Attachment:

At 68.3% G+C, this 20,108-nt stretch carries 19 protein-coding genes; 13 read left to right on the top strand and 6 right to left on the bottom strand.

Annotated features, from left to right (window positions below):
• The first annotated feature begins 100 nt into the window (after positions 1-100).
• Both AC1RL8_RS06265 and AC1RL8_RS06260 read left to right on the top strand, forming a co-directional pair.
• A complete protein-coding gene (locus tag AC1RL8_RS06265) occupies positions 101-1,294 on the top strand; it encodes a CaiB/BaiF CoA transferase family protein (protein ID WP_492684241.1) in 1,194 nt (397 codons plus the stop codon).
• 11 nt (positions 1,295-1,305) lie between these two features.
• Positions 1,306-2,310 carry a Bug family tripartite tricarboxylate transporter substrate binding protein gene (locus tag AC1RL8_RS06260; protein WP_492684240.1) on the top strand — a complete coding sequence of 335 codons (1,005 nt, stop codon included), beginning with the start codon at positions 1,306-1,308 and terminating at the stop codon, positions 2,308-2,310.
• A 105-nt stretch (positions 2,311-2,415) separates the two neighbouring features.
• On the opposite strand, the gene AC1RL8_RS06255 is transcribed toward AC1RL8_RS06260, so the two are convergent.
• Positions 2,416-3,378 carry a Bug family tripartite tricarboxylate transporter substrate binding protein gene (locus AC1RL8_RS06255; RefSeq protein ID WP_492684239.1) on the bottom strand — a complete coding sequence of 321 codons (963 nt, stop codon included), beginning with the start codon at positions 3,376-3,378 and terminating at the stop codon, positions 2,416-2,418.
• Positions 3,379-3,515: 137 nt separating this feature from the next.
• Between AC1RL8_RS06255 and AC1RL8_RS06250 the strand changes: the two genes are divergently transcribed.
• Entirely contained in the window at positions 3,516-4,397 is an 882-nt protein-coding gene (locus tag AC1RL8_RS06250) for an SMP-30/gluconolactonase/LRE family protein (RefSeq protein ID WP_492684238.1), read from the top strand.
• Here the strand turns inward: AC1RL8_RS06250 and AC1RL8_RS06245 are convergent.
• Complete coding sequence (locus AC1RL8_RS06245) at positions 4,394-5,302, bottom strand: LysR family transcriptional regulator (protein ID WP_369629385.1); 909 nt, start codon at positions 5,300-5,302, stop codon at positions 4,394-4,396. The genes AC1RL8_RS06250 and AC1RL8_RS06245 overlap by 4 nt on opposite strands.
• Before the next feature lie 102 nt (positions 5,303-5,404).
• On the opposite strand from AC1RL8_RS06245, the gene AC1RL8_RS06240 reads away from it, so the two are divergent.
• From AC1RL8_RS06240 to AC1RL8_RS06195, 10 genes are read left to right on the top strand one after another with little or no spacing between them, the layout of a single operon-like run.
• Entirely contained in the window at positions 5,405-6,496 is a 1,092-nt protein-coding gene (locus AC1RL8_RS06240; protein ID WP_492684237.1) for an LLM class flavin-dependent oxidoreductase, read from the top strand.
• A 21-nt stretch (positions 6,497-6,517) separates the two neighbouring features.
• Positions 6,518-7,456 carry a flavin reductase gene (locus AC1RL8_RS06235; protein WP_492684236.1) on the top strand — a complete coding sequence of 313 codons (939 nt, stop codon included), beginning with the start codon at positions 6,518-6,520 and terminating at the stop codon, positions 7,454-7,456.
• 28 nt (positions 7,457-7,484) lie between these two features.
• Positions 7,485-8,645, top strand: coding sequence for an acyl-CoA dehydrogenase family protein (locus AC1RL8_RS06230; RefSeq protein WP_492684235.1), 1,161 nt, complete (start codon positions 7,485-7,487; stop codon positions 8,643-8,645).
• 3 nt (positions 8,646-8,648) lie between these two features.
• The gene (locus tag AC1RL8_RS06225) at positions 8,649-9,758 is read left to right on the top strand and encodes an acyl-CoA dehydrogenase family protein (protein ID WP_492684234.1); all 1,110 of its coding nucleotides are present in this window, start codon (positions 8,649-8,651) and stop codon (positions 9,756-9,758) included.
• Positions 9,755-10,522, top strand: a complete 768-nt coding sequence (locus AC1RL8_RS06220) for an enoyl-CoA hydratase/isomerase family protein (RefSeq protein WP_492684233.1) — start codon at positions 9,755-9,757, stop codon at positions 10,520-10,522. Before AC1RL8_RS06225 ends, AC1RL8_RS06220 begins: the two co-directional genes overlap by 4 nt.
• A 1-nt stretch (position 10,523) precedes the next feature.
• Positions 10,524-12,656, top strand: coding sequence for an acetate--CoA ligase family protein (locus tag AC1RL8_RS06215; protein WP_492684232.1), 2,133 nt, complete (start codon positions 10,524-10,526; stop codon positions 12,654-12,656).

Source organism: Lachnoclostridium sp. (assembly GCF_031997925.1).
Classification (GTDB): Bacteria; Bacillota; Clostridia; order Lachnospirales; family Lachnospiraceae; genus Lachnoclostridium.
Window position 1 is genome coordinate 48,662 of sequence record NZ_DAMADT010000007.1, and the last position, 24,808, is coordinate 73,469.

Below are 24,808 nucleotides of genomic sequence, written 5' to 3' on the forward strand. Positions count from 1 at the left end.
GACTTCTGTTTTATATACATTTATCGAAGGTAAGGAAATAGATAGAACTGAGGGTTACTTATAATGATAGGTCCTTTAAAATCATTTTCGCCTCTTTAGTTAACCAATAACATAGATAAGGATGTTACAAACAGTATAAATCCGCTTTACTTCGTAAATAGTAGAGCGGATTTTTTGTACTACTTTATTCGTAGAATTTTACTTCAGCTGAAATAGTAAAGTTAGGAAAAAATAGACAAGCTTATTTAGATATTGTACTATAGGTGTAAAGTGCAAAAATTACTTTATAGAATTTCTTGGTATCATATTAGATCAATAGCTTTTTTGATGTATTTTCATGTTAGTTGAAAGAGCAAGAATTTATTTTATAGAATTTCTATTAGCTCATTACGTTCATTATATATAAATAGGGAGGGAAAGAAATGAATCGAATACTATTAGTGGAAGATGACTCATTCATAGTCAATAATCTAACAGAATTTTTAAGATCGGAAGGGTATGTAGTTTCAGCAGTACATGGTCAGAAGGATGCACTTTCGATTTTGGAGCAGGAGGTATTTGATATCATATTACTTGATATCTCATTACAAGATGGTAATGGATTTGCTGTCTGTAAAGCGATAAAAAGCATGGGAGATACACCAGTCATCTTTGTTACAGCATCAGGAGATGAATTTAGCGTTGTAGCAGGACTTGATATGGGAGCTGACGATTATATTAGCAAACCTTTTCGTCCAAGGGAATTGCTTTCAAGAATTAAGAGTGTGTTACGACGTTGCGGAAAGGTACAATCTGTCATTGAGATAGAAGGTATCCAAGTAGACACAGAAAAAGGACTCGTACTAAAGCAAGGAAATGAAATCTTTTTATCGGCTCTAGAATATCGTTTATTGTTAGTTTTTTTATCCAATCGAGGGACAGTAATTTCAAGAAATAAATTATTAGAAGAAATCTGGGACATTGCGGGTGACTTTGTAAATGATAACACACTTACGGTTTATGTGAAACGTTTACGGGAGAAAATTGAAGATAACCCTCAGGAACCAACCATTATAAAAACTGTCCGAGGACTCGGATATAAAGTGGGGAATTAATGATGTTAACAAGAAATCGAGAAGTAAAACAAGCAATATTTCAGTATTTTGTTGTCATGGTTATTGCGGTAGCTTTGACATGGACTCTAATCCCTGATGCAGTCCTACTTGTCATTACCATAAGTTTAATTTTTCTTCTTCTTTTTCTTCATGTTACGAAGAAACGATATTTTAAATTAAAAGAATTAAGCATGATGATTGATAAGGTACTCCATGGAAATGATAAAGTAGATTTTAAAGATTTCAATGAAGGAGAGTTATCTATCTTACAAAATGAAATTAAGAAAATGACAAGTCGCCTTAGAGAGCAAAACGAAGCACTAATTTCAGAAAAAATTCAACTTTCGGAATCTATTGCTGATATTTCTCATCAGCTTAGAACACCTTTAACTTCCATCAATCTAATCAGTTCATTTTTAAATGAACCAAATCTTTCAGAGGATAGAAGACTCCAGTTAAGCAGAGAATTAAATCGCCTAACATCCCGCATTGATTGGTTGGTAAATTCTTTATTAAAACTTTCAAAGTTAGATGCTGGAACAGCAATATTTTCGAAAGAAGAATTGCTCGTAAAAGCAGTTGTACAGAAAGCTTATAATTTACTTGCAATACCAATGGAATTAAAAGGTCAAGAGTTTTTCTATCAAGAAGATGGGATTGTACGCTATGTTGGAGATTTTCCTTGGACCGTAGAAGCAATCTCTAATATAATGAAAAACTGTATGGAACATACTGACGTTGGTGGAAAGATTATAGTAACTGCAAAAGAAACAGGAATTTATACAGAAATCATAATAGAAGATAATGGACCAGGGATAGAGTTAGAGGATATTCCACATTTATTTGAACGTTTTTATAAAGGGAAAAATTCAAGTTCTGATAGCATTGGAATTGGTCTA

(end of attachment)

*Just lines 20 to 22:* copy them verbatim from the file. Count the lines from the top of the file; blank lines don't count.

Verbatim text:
• A 21-nt stretch (positions 6,497-6,517) separates the two neighbouring features.
• Positions 6,518-7,456 carry a flavin reductase gene (locus AC1RL8_RS06235; protein WP_492684236.1) on the top strand — a complete coding sequence of 313 codons (939 nt, stop codon included), beginning with the start codon at positions 6,518-6,520 and terminating at the stop codon, positions 7,454-7,456.
• 28 nt (positions 7,457-7,484) lie between these two features.